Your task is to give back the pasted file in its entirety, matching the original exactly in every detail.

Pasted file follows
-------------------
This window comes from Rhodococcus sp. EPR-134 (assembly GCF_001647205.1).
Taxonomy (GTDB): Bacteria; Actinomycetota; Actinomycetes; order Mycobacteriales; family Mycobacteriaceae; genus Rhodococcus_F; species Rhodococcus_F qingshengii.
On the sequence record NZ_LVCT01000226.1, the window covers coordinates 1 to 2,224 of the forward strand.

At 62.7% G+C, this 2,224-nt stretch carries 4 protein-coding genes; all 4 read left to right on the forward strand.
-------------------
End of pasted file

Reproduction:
This window comes from Rhodococcus sp. EPR-134 (assembly GCF_001647205.1).
Taxonomy (GTDB): Bacteria; Actinomycetota; Actinomycetes; order Mycobacteriales; family Mycobacteriaceae; genus Rhodococcus_F; species Rhodococcus_F qingshengii.
On the sequence record NZ_LVCT01000226.1, the window covers coordinates 1 to 2,224 of the forward strand.

At 62.7% G+C, this 2,224-nt stretch carries 4 protein-coding genes; all 4 read left to right on the forward strand.